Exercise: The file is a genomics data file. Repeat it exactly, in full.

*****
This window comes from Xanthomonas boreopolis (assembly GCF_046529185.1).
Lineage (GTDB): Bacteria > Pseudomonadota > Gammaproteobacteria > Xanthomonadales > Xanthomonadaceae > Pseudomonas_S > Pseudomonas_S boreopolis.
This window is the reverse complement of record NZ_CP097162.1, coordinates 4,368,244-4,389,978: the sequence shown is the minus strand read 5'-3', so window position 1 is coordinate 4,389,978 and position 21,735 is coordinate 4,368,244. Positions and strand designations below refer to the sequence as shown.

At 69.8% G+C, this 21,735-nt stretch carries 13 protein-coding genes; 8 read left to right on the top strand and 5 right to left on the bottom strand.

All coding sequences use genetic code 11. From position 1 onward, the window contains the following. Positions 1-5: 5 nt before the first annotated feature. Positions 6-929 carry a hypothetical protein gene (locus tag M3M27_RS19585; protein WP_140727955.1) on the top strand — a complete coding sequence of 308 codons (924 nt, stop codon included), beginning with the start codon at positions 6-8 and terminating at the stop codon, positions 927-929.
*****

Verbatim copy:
This window comes from Xanthomonas boreopolis (assembly GCF_046529185.1).
Lineage (GTDB): Bacteria > Pseudomonadota > Gammaproteobacteria > Xanthomonadales > Xanthomonadaceae > Pseudomonas_S > Pseudomonas_S boreopolis.
This window is the reverse complement of record NZ_CP097162.1, coordinates 4,368,244-4,389,978: the sequence shown is the minus strand read 5'-3', so window position 1 is coordinate 4,389,978 and position 21,735 is coordinate 4,368,244. Positions and strand designations below refer to the sequence as shown.

At 69.8% G+C, this 21,735-nt stretch carries 13 protein-coding genes; 8 read left to right on the top strand and 5 right to left on the bottom strand.

All coding sequences use genetic code 11. From position 1 onward, the window contains the following. Positions 1-5: 5 nt before the first annotated feature. Positions 6-929 carry a hypothetical protein gene (locus tag M3M27_RS19585; protein WP_140727955.1) on the top strand — a complete coding sequence of 308 codons (924 nt, stop codon included), beginning with the start codon at positions 6-8 and terminating at the stop codon, positions 927-929.